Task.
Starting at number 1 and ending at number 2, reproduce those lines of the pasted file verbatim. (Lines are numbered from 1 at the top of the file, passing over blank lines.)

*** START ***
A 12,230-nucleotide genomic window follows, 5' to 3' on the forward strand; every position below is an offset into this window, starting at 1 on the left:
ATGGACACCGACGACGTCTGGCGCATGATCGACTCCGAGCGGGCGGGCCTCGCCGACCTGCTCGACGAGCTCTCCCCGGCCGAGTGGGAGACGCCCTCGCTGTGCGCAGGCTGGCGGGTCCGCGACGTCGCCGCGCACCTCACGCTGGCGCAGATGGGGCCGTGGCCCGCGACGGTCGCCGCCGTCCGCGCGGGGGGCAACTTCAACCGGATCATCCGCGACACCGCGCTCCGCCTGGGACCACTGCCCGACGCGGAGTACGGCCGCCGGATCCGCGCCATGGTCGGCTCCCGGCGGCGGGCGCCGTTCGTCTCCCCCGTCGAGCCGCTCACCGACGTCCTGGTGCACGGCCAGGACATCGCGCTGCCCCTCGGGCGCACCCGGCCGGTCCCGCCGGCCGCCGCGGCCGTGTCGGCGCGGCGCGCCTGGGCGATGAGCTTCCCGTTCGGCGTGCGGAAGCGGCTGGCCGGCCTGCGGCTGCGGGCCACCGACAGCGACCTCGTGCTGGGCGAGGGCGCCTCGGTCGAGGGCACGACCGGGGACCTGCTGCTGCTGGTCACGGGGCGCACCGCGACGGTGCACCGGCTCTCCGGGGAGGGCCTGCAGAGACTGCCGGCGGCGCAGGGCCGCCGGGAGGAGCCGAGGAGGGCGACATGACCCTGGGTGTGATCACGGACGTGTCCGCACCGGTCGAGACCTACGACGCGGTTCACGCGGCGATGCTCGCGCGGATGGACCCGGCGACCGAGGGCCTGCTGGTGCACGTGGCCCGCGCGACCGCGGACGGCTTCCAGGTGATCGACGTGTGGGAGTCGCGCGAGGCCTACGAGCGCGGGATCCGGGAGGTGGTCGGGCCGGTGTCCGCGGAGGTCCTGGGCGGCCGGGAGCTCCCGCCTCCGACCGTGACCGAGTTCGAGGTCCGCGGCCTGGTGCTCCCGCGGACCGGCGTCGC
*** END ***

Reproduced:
A 12,230-nucleotide genomic window follows, 5' to 3' on the forward strand; every position below is an offset into this window, starting at 1 on the left:
ATGGACACCGACGACGTCTGGCGCATGATCGACTCCGAGCGGGCGGGCCTCGCCGACCTGCTCGACGAGCTCTCCCCGGCCGAGTGGGAGACGCCCTCGCTGTGCGCAGGCTGGCGGGTCCGCGACGTCGCCGCGCACCTCACGCTGGCGCAGATGGGGCCGTGGCCCGCGACGGTCGCCGCCGTCCGCGCGGGGGGCAACTTCAACCGGATCATCCGCGACACCGCGCTCCGCCTGGGACCACTGCCCGACGCGGAGTACGGCCGCCGGATCCGCGCCATGGTCGGCTCCCGGCGGCGGGCGCCGTTCGTCTCCCCCGTCGAGCCGCTCACCGACGTCCTGGTGCACGGCCAGGACATCGCGCTGCCCCTCGGGCGCACCCGGCCGGTCCCGCCGGCCGCCGCGGCCGTGTCGGCGCGGCGCGCCTGGGCGATGAGCTTCCCGTTCGGCGTGCGGAAGCGGCTGGCCGGCCTGCGGCTGCGGGCCACCGACAGCGACCTCGTGCTGGGCGAGGGCGCCTCGGTCGAGGGCACGACCGGGGACCTGCTGCTGCTGGTCACGGGGCGCACCGCGACGGTGCACCGGCTCTCCGGGGAGGGCCTGCAGAGACTGCCGGCGGCGCAGGGCCGCCGGGAGGAGCCGAGGAGGGCGACATGACCCTGGGTGTGATCACGGACGTGTCCGCACCGGTCGAGACCTACGACGCGGTTCACGCGGCGATGCTCGCGCGGATGGACCCGGCGACCGAGGGCCTGCTGGTGCACGTGGCCCGCGCGACCGCGGACGGCTTCCAGGTGATCGACGTGTGGGAGTCGCGCGAGGCCTACGAGCGCGGGATCCGGGAGGTGGTCGGGCCGGTGTCCGCGGAGGTCCTGGGCGGCCGGGAGCTCCCGCCTCCGACCGTGACCGAGTTCGAGGTCCGCGGCCTGGTGCTCCCGCGGACCGGCGTCGC